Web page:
In the chapters which follow, Job 33-37, Elihu attempts to help Job recapture the correct view of God by pointing out three realities of who God is:

I) God does hear and has spoken

II) God is just and acts fair

III) God is sovereign, and acts wisely

These three foundational arguments can be taken to heart by even those in our day and age suffering through trials. Elihu's correctives not only helped reorient Job to think right about God in times of trial, but can also help us.


Friday, July 11, 2008

We'll see if this pig can fly

Ever since being a blood bought, water immersed Baptist, and becoming fully active in church life, I had a pronounced conviction that there was something severely wrong about a church who boasted of having 3,000 members on its rolls, but only 1,100 people showed up on a weekly basis.

The same can be said about smaller churches where 450 members are listed on its rolls, but only 185 show up on a weekly basis.

Oh, call me old fashioned, but I thought such a set up was deceptive, if not outright lying on the part of the leadership.

Sure there are probably reasons for it. Laziness with discipleship, cowardice on the part of the leadership to discipline church members, and of course the unwillingness to hurt someone's feelings by removing his or her name.

Hopefully this will begin to change in the SBC specifically,

Because the resolution was sponsored by Tom Ascol of the Founders, however, I think its supporters will have a difficult time getting this porcine to take flight. That's because Tom is perceived by a good portion of the SBC pastors as a "disturber of the peace." He's all into Calvinism and Bible exposition and that Reform stuff that kills soul winning, and those traits will be excuse enough for pastors to ignore the resolution. In fact, SBC president, Johnny Hunt, expressed caution with the idea of purging rolls. His attitude alone in dismissing the resolution before it is even really initiated, demonstrates my point.

But greater miracles have happened, so we will see.

Labels: ,

Thursday, July 10, 2008

FBT Updates

I have been re-editing and reformatting various blog articles I believe are "timeless," as they say, for more permanent exposure at my Fred's Bible Talk site. The main difference is they lack the cutesy pictures I would attached to my blog articles.

I began with my series on KJV-Onlyism. More will follow shortly. They can be located here.

And for those folks who have asked about MP3s, I will have some more of those podcasted in the near future, too.


Wednesday, July 09, 2008

The Perils of Small Town Living

Every time I read these sorts of stories from my hometown paper, I have to sort of smile. Takes me away from the fast pace of L.A. life to a simpler time.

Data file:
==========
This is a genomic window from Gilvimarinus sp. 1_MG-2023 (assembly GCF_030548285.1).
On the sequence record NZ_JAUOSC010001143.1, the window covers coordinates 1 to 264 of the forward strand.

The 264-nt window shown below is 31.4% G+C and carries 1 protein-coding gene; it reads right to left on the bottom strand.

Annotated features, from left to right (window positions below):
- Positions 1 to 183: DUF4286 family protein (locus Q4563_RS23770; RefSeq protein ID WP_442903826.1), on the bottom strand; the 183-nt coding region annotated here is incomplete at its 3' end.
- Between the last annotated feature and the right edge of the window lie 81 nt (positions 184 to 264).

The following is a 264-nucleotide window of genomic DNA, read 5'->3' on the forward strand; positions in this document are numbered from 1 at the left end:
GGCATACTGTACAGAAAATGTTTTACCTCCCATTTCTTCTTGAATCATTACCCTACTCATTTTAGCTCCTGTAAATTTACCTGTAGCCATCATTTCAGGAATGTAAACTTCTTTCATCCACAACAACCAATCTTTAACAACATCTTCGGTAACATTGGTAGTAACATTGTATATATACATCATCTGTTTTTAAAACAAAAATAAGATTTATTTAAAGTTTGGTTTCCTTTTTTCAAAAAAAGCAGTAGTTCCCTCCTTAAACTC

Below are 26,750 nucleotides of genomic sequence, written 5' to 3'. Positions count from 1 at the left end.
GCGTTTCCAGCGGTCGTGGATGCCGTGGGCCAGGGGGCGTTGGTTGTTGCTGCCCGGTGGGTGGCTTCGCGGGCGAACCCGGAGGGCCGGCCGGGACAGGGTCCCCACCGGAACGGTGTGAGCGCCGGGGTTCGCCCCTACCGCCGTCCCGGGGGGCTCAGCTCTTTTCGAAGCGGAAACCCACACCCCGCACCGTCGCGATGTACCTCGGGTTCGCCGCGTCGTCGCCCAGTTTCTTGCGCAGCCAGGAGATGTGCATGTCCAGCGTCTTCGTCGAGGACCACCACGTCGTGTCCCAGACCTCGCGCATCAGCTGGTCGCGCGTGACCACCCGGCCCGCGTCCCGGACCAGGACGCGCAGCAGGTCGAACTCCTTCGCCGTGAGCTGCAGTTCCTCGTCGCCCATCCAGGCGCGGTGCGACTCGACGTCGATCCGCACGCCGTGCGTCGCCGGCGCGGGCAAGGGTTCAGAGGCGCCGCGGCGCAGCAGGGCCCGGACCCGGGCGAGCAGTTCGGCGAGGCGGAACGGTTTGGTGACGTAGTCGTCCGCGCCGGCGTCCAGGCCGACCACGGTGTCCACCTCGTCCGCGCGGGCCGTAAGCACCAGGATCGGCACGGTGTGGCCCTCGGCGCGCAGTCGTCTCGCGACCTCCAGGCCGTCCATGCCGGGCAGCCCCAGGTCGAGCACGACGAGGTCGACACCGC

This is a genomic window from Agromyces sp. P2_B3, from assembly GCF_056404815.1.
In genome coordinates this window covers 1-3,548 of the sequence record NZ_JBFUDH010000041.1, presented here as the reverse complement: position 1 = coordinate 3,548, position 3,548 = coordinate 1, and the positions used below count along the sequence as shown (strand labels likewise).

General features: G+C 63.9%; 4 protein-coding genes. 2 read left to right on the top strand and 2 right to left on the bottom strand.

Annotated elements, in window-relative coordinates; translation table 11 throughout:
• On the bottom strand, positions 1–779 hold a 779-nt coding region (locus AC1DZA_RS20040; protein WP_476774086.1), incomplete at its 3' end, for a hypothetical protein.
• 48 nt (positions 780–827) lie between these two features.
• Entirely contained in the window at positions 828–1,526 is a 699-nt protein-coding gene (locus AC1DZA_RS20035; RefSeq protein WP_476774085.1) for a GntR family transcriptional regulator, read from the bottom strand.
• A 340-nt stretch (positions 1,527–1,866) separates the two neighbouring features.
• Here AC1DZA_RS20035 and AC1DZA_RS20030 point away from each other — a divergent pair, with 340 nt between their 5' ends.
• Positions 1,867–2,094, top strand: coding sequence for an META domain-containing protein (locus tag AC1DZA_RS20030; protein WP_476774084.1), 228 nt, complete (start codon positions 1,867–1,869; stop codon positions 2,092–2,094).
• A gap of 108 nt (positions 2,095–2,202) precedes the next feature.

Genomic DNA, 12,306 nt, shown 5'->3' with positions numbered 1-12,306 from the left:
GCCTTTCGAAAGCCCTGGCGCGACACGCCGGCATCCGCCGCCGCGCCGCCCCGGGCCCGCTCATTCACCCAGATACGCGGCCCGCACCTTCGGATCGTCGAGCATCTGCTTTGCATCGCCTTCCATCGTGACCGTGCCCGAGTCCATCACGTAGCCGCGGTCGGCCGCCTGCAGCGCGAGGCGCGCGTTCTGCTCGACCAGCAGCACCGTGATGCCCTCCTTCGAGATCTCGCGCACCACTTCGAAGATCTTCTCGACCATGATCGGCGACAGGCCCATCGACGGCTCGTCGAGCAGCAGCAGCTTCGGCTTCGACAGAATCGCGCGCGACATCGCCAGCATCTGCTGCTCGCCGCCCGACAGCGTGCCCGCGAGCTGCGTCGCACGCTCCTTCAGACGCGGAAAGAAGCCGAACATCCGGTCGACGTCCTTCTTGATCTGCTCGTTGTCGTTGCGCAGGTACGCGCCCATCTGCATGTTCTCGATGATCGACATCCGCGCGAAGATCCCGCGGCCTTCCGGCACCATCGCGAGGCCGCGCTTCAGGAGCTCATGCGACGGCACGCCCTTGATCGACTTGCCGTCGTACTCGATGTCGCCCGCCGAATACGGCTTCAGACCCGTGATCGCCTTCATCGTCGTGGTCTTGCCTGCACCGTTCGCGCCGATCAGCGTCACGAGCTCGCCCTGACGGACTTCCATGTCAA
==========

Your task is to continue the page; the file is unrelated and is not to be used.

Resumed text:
Farmer has close call in grain bin.


Tuesday, July 08, 2008

Remember those TV Preachers being audited?

Senator Grassley had audited 6 televangelist ministries, most notably Benny Hinn, Joyce Myers, and the weather controlling Copelands. He recently issued an update:


Interestingly, Hinn and Meyers are eagerly cooperating. I reckon they don't want their gravy train to derail. The Copelands and Creflo Dollar told him to jump in the lake.

(HT: Morey's Gang)

Labels: ,

My Friends

My wife had a friend send her an invitation to Facebook. My wife then set up a Facebook page and before she knew it, all these new friends began inviting her to be their new friend.

I became curious.

Here, where I work, I have overheard my friends talk about Facebook and how much fun it is. So, I had my wife invite me to be her friend on Facebook, and now I have a brand new Facebook page.

Amazingly, just like what happened with my wife, I had people inviting me to be their friend. I had friends coming at me from all directions. It was like I was in 7th grade all over again, but this time without the misshapened body, acne sores, and the teenage angst; and no Wayne Head to loudly point out my misshapened body in public. This time I am popular.

I noticed a few things about Facebook. First, with meeting all these friends, it sure can eat up a lot of your time. Before a persons knows it, he or she could be on Facebook for 3 hours. My wife and I had to pull ourselves away from the computer yesterday evening, because we became so consumed with confirming our new friends, we forgot we had children. They were hungry and we had to feed them.

Also, there is an Orwellian element to Facebook. It's like the system knows your every move. When I visit my home page, there is a box in the side bar telling me everything happening currently with my click of friends. Like, "Neil just flushed the toilet," or "Neil is rocking out to Dokken," or "Neil is enjoying a fabulous episode of Manimal on TVLand."